To begin with, it is unimaginable for one to call out the names of elder generation of the family members, which would be considered as disrespectful in China. For example, one would always call “grandpa/grandma, uncle/aunt, mum/ dad” instead of “David and Marry?!” And habitually, one would prefer to mention the relationships instead of the person’s names. For example, one could keep talking about “my boyfriend” instead of mentioning his name to a third person.

And it seems that Chinese would more easily change their names to adapt to a new situation than the westerners. When Chinese migrate to Australia, adopting an English name is understandably out of the consideration of how to blend in with the local society. The name-changing has even developed into a habit to a point that even those who don’t speak a word of English would nevertheless continue to live with their reversed names all their life. Job-hunting may also have a bearing. The suggestion of the job counsellor might implied that anyone who still use the original Chinese names would be interpreted as having not naturalized enough in Australian society and thus not be suitable for Australian workplace.

More over, the culture of using an English name is also popular at workplace in the foreign-invested/owned companies in China. The so-called white-collar employees who work in fancy high-rise office buildings in Chinese big cities would normally address each other with English names. Otherwise, one could be most likely regarded as “unprofessional.” And there was even a time in China in the 80s and 90s that having an English name is symbolic of fashion and elitism.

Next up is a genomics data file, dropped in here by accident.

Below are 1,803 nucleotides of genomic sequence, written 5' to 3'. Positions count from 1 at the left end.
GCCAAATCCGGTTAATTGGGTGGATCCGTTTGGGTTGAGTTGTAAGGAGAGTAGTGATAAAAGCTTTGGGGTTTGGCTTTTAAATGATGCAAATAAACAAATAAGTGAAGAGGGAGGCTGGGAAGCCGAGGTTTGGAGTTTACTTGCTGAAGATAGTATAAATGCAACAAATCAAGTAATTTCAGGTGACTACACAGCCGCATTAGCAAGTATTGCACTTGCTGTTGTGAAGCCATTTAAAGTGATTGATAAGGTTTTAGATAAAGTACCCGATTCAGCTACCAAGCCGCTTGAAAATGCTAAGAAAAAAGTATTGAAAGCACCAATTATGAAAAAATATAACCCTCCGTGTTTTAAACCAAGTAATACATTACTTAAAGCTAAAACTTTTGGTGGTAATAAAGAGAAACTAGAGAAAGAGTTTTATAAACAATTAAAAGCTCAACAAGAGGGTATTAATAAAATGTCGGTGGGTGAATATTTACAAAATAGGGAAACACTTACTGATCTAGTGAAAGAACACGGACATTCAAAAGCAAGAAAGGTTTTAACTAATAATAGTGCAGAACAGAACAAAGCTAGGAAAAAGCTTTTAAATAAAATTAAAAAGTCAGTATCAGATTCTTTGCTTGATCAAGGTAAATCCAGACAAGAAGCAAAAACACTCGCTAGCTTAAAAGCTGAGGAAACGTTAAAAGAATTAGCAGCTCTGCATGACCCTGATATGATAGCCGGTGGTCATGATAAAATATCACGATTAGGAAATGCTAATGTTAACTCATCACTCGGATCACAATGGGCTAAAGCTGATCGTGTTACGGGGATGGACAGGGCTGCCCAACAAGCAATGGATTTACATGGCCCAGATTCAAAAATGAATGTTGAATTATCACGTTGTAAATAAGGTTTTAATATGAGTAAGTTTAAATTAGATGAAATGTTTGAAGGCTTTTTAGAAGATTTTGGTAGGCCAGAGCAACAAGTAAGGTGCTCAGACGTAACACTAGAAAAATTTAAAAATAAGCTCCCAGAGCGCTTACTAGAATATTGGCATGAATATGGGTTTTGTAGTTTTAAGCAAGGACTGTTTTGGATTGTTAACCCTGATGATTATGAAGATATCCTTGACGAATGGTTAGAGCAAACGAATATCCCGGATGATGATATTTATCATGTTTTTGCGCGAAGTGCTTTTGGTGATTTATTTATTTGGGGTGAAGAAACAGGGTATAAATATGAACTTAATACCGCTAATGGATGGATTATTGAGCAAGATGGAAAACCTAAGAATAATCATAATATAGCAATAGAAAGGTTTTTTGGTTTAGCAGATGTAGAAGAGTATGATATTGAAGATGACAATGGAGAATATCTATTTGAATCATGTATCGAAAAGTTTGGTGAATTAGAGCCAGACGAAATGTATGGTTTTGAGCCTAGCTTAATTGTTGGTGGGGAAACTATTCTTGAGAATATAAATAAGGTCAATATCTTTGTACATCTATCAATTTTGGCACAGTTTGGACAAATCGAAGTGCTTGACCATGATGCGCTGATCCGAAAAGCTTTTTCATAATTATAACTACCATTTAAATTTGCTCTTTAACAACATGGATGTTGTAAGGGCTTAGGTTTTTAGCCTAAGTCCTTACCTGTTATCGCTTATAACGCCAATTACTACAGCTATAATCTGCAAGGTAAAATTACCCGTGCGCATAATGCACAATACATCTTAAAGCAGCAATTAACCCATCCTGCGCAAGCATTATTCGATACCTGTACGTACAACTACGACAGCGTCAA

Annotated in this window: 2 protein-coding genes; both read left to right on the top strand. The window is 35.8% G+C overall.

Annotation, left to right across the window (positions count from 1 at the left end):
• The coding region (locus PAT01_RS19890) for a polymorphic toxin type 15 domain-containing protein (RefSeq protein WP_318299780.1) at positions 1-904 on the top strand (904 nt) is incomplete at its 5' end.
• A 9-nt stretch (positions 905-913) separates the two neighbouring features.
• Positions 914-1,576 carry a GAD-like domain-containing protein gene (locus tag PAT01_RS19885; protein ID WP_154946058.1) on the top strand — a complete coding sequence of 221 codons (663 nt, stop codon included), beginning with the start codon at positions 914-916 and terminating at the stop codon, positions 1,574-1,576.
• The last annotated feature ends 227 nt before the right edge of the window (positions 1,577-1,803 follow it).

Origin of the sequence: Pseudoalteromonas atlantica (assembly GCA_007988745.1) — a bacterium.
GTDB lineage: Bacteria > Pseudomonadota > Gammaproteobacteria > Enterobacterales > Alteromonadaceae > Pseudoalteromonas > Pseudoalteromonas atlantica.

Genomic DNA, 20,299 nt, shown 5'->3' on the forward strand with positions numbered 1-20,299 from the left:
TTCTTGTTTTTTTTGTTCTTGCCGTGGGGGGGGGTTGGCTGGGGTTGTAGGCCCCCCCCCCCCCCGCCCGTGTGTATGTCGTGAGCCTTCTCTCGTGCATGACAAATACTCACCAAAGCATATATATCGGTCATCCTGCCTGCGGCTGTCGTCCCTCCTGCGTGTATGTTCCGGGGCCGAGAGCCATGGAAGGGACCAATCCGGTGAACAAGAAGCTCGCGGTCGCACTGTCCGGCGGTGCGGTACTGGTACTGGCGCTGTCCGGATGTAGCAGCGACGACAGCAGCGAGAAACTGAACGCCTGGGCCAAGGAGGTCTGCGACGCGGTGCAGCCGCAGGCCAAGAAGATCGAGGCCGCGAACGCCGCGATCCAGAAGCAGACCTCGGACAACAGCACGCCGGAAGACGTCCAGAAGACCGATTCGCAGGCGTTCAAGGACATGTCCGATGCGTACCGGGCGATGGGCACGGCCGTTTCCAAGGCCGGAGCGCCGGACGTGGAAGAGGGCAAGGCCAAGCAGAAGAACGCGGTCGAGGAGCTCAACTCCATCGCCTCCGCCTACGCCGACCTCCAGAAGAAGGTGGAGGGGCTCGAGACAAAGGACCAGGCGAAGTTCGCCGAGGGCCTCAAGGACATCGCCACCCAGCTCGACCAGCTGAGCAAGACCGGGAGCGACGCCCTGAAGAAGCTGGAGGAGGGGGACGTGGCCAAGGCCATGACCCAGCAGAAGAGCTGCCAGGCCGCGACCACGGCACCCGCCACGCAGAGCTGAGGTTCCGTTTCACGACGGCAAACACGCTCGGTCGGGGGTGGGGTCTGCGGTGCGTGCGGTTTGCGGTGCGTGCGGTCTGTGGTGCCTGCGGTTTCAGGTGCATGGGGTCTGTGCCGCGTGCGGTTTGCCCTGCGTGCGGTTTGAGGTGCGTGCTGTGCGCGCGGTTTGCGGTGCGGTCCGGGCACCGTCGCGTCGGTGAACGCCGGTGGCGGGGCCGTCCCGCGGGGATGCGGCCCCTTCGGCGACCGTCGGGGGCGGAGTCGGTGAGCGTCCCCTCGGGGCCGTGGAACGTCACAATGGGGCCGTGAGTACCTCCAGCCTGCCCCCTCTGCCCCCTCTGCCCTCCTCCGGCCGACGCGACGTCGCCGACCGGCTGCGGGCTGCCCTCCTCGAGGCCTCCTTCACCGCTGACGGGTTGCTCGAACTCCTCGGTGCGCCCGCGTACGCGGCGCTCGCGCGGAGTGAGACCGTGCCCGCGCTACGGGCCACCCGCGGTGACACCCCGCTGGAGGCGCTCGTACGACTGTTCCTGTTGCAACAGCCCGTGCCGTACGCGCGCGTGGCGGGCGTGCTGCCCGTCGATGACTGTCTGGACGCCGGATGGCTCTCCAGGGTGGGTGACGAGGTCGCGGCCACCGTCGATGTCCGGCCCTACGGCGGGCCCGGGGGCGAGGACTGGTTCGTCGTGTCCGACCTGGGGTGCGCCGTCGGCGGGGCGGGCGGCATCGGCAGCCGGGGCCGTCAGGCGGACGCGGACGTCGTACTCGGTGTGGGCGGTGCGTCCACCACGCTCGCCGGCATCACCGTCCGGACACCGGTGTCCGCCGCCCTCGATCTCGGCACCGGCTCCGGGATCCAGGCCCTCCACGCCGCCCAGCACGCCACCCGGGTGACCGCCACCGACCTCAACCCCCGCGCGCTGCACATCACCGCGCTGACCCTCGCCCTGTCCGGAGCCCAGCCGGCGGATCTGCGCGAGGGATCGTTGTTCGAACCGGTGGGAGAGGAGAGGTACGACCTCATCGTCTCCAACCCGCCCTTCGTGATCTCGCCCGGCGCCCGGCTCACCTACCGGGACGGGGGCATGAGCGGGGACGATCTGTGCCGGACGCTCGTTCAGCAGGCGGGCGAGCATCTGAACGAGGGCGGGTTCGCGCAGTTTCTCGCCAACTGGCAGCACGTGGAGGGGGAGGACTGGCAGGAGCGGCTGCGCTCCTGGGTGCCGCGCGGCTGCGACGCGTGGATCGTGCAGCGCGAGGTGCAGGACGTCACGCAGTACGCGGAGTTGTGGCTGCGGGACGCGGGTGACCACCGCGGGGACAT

The choice of one’s name is reflective of cultural differences and often has something to do with social and political considerations, but often it is associated with one’s perception of his/her own individual cultural identity. But does the name-changing imply Chinese don’t have the same awareness of individualist identity as the westerners? Maybe not.